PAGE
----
Home / Opinion / On an astrologer's advice, Amit Shah abandons his plush fifth-floor office

On an astrologer's advice, Amit Shah abandons his plush fifth-floor office

The BJP president now sits in a ground-floor lounge of the party headquarters, so as not to jeopardise its poll chances
Amit Shah: Pure focus

The Telegraph   |   Published 17.03.19, 10:46 AM

When it comes to winning elections, nothing can be left to chance. More so given the passion and obsession of the Bharatiya Janata Party president, Amit Shah, with polls. Hushed voices in the corridors of the BJP say that Shah has virtually abandoned his plush fifth-floor office in the newly-built party headquarters. He has, instead, started sitting in a ground-floor lounge of the headquarters. The switch, according to informed sources, took place on the advice of a prominent astrologer. The latter is believed to have evaluated the fifth-floor office and come to the conclusion that it was not auspicious for the party chief in view of the upcoming general elections.

Taking the advice, Amitbhai, as he is addressed by party leaders, has relocated to the ground-floor lounge, which was considered a better alternative. His office at the previous party headquarters, 11 Ashoka Road, in Lutyens’s Delhi has also been made functional. The election “war-room” of the BJP has been stationed in the old headquarters and Shah spends time in his office there too, for meetings with party leaders. The results of the Lok Sabha elections will be known on May 23, and it will be a test of the effectiveness of the astrologer’s advice. Party leaders, however, feel that the impact is already being seen in the steady stream of rivals from the Opposition camp lining up to join the saffron party.


Long game

The defection of the Congress leader, Tom Vadakkan, to the BJP was kept a closely-guarded secret by the latter’s managers. Not even reporters who claim to be embedded in the BJP’s system got a whiff of the switch made by the Sonia Gandhi loyalist to the saffron party till such time that he appeared on the stage at the BJP headquarters on Thursday. Leaders in the BJP termed it a “surgical strike” on Sonia Gandhi’s home.

Internally, “Operation Tom” was carried out by the Rashtriya Swayamsevak Sangh ideologue and member of the Rajya Sabha, Rakesh Sinha. For the sangh, Vadakkan, a Roman Catholic from Kerala, was a prize catch. It is not difficult to see why; Kerala figures prominently in the sangh’s scheme of things.

Subtle messages

In this age of in-your-face politics with no space for nuance, the Gandhi siblings appear to be injecting subtle messaging into the discourse. In her first big public speech after becoming an office-bearer of the Congress in Gujarat on Tuesday, Priyanka Gandhi changed the conventional pecking order for addressing the public from “bhaiyon aur behno” to “behno aur bhaiyon”. No one noticed till it was tweeted the next day by the president of the All India Mahila Congress, Sushmita Dev. Priyanka quoted Dev’s tweet, and also tweeted back with a winking emoji, “... and I thought no one noticed!!” She also changed her profile picture on that day. Gone was the sari-clad look; in place of that was a picture of her in jeans, a shirt and hiking shoes, sitting somewhere in the woods. It was also the day that her brother, the Congress president, Rahul Gandhi — kitted out in jeans, a t-shirt and sports shoes — wowed young college students at Stella Maris. This was clearly a shout out to India’s first-timer voters.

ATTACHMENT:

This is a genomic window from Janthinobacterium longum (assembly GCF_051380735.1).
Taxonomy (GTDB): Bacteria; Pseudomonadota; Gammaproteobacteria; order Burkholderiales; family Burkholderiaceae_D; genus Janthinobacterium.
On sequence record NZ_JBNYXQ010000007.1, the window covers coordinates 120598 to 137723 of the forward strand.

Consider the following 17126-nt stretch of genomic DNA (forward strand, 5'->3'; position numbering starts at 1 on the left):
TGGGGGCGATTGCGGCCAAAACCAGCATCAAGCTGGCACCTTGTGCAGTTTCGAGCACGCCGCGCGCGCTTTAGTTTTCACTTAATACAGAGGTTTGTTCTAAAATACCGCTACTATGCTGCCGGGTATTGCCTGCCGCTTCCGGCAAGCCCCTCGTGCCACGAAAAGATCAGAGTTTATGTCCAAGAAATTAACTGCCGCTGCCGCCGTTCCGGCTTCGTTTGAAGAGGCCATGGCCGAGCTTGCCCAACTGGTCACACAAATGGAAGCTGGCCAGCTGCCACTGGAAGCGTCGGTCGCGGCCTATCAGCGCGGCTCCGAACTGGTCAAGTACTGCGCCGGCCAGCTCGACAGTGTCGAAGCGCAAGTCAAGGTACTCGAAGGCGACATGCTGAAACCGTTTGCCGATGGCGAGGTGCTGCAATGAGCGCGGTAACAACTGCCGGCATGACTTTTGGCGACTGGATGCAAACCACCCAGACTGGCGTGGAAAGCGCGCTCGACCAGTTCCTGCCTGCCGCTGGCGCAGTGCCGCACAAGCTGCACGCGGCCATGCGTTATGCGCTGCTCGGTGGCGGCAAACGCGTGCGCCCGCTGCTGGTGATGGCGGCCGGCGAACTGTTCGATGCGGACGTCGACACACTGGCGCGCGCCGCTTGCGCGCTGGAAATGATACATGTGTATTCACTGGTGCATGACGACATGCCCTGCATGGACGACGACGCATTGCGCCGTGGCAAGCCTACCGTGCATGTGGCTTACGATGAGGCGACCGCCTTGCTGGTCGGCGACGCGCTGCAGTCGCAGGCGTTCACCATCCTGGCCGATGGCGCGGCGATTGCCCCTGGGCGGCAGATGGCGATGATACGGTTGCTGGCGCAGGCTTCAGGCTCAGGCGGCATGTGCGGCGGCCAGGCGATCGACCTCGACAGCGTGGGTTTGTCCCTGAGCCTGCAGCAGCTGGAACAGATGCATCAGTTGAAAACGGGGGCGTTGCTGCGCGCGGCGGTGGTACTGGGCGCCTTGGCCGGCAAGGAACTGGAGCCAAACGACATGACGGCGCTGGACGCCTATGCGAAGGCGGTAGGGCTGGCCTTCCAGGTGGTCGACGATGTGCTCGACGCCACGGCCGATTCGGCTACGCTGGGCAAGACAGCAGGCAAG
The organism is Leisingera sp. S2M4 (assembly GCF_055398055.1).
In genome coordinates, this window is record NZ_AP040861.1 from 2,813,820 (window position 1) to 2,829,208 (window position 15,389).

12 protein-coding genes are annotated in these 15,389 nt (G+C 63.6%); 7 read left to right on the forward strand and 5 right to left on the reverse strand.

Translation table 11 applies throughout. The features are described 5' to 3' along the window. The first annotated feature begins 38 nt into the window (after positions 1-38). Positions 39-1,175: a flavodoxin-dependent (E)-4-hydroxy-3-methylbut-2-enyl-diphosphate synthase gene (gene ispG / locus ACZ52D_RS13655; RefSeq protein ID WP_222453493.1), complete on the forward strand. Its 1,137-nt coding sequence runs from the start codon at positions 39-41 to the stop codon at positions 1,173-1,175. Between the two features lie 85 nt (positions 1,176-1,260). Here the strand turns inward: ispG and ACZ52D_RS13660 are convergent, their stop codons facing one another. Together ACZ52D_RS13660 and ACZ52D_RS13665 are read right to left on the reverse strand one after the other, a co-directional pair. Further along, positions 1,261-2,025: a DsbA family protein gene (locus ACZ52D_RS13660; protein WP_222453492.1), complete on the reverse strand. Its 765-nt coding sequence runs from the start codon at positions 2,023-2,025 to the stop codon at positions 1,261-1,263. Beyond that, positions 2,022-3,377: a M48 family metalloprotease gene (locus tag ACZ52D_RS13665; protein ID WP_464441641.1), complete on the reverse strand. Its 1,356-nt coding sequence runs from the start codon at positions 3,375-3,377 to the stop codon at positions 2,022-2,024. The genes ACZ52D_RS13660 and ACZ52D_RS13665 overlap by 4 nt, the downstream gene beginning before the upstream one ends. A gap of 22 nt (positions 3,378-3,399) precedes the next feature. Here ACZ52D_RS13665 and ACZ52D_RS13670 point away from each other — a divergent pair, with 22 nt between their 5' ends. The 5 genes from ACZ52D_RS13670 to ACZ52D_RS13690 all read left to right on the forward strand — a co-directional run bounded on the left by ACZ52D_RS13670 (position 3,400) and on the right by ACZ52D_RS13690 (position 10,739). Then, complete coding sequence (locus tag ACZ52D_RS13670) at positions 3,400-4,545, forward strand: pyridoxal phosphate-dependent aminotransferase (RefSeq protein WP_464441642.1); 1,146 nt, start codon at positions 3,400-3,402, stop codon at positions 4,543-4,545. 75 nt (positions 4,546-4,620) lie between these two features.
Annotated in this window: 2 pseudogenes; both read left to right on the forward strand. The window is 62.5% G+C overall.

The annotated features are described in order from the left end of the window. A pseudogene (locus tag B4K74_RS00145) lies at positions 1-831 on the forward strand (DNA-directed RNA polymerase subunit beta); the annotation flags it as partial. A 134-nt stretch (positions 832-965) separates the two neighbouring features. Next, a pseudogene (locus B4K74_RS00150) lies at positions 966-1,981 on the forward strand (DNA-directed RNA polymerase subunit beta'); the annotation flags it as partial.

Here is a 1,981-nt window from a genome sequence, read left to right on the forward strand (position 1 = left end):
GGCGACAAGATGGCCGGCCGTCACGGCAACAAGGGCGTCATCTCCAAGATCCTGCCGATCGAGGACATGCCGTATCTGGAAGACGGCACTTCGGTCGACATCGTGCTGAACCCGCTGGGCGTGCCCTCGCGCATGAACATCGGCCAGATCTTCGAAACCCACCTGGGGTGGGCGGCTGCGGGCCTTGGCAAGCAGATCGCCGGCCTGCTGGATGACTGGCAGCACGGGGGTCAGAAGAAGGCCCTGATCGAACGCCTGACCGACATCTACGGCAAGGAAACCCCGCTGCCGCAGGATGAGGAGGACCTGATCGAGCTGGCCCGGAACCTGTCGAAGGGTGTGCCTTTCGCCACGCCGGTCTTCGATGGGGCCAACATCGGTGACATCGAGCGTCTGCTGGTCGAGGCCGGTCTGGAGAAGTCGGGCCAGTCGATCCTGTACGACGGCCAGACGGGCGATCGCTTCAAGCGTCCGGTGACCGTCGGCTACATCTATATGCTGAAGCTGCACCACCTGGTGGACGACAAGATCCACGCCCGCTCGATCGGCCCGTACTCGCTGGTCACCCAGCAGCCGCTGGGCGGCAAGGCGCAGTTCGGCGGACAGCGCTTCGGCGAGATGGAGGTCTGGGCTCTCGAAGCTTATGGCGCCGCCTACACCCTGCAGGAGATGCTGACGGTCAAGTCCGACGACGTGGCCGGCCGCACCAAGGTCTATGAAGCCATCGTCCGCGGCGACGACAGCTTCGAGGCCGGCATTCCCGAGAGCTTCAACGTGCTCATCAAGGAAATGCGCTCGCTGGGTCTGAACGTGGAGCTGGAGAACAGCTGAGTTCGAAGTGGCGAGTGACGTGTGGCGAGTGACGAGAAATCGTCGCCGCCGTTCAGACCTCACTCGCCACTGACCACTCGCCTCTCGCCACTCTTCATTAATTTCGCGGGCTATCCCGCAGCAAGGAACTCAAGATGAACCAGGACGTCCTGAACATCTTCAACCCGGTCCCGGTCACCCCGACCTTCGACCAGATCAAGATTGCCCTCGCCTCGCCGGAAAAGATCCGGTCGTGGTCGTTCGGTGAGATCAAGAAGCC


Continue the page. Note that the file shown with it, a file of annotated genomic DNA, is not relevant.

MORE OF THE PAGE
Early to rise

The name, Danish Ali, is familiar to the Kannadiga people on account of his close association with his party president, the Janata Dal (Secular) supremo, HD Deve Gowda. But few know that the JD(S) general secretary is a late riser. When Deve Gowda met the Congress chief in Delhi one morning recently, Ali was supposed to have been there. But given his propensity to rise late, Ali missed the meeting. However, never one to waste an opportunity, Ali took the first flight out to Kochi and waited for Rahul Gandhi after sundown. A brief meeting at the airport and the seat-sharing list that was awaiting Rahul’s nod was cleared. Perhaps now Ali will not mind being an early bird — at least until the general elections are done and dusted. 

Prickly prospect

The architect of the controversial ‘loan mela’ of 1984, Janardhana Poojary, could be a thorn in the Congress’s side in the polls. The leader from an OBC community was once the mainstay of his party in coastal Karnataka. While he has lost a lot of that muscle, Poojary could be a headache to the Congress as he has threatened to contest the polls as a rebel if the party picks the “corrupt” MN Rajendra Kumar for the Dakshina Kannada seat. Like his messy ‘loan mela’, which offered Rs 5,000 with a 30 per cent subsidy to anyone with a ration card and earnings below Rs 3,000 a year, Poojary could cause a few problems for the Congress as it tries to wrest the seat from the BJP.


It is widely felt in BJP circles that the prime minister, Narendra Modi, believes that he is the ‘chosen one’, tasked with restoring the pre-eminence of Bharat. When asked about this, a senior minister had a different take: “Whether he believes it or not, I don’t know but I believe he is indeed an ‘avatar’ [re-incarnation].” The minister’s reasoning was thus: “No normal human being can work as much as Modiji does.” What, then, about the results of all that work?

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